One morning about five years ago a stray cat appeared, starved, on our front porch. He was desperately thin, with a rangy coat; he had an anxious look in his eyes. The first thought I had was that he must be incredibly hungry. So, I ran for a can of cat food, but, for some reason, he wouldn’t come near the dish. This was one frightened cat. That’s when I decided to offer him a small dollop of food from the end of my fingers. He looked at me, searched for an escape route, and backed slowly away—very leery. But I was a good human, I thought. I had to show him I was not like all the other humans he has likely come across in his life.
This was a young cat—a teenaged, skeletal-skinny feline. He trusted no human. I lowered my eyes, crouched down to his level, and held out my hand with the food low enough so that he didn’t feel threatened.
Suddenly he leaped at my fingers, grabbed the spoonful of food and with it a good chunk of my hand. I stood up, howling. In his frantic attempt to get the food, he had accidentally bitten my hand. I went inside, stopped the bleeding, and put on a band-aid.
Later in the afternoon I went searching for the cat. There, behind the house underneath a hemlock it lay dead. I scooped him up in a shovel and buried him in the woods. Poor thing—hadn’t had much of a life.
I looked at my hand and wondered.
“No. I’m certain he didn’t have rabies,” I said to my usually calm doctor. “Well, I don’t know for sure, but he was just so starved, he accidentally bit me. Yeah, I know it wasn’t the smartest thing for me to do.”
In minutes everyone around me--husband, parents, doctors—were freaking out. They were worried I might have rabies. I assured them the stray was just emaciated and hungry, that he didn’t appear to be rabid, and that it was my fault for doing a stupid thing like trying to feed him from my fingers.
My doctor talked to Edgar, and, together, they decided I should dig up the cat’s body, cut off the head, and send it to a lab to be tested.
“Where did you bury the cat?” Edgar said, a shovel in his hand. I knew what he was about to do, and I didn’t want the poor cat’s body being dug up and then decapitated.
“I’m not telling you,” I said firmly.
An argument ensued, one in which I was given a choice: send away the cat’s head or go through the series of rabies shots—those awful ones they give in the belly or something. I said, “Well, you’re not going to find the cat cause I’m not telling you, so I guess I’ll have to get the shots.”
“I can’t believe you!” my husband said.
“Yeah, well. That cat was just emaciated, maybe sick with something else. I don’t think he was rabid. But we’re not digging him up.”
So, off to the hospital we went. I was escorted to a chair within the ER, and the nurses and doctors stared at me and talked behind their masks as though I had some sort of pox or something. I stared back: they didn’t understand country life, me, or struggling felines thrown out on the street to fend for themselves. They didn’t know I was certain I hadn’t been bitten by a rabid cat. Let them stare and gossip—I didn’t care.
In a few minutes I had the first of probably around thirteen or so after-exposure anti-rabies injections—in the arms, not the belly. They were no different than allergy injections—didn’t hurt, no reactions. The worst part was the driving time to get the shot.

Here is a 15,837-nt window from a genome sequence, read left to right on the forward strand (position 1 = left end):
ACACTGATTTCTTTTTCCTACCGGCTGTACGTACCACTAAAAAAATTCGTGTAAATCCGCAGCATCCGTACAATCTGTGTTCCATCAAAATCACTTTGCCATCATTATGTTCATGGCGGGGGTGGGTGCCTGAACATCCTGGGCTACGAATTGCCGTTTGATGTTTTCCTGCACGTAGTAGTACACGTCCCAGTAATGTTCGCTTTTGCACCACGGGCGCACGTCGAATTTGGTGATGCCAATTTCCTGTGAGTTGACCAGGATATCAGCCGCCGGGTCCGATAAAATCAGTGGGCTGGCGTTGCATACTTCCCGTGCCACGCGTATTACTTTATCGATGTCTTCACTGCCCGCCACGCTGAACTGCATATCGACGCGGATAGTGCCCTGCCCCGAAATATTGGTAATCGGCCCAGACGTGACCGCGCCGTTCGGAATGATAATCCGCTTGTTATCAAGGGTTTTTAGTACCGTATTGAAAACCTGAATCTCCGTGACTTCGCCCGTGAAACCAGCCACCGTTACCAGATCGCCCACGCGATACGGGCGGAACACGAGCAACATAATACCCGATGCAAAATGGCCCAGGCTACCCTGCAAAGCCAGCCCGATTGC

I never did get rabies, but my stubbornness could’ve taken my life.
Today, several years after this event, I read an article about rabies. I’ve summarized the most important facts here. These facts aren’t the usual hysterical advice garnered through the Internet. These facts have been gathered by the American Veterinary Medical Association. I’m going to keep this list salient and short.
Rabies is a virus that attacks the nerves, and then the brain of an infected animal. It is usually transmitted by a bite. One rarely can get the disease simply from having an open wound contacting a rabid animal’s saliva.
Only mammals get rabies. Birds, fish, reptiles amphibians do not. The main rabies carriers are skunks, raccoons, bats, coyotes, and foxes. The reason cats are the most risky of the domestic animals is because most cat owners usually don’t vaccinate their cats for rabies. After the cat, rabies occurs next in dogs and cattle but rarely in horses, goats, sheep, swine, and ferrets.
Rabies vaccines are available for cats, dogs, ferrets, horses, cattle, and sheep. And wildlife can be given oral vaccine.
Signs of rabies in dogs, cats, ferrets: fear, aggressive behavior, massive drooling, difficulty swallowing, staggering, and seizures.
Humans are not at high risk if they vaccinate their animals, stay out of the way of suspicious-looking wildlife, and, if bitten, submit to the rabies series treatment.
Steps to take in dealing with rabies:
Get dogs, cats, ferrets, horses, and livestock vaccinated.
Avoid letting unvaccinated animals roam free. Let unvaccinated pets enjoy playtime outside that is supervised, caged, and spay and neuter pets to prevent roaming.
Pick up garbage and other foods lying around outside—foods that may attract raccoons and other wild animals.
Don’t go near a nocturnal wild animal who is exhibiting strange, erratic behavior during the day. Call the game commissioner.
If someone is bitten by a suspicious-acting unvaccinated domestic pet or a strangely-behaving wild animal, see a physician as soon as possible, and follow his or her advice. That advice will probably be to go through the treatment program for rabies, the injections of which—from my standpoint—were no different than having a bunch of flu shots. If the animal who bit someone is a pet, officials will likely just order home quarantine for ten days.
The most significant thing anyone can do to avoid another’s contracting rabies is to vaccinate pets and livestock.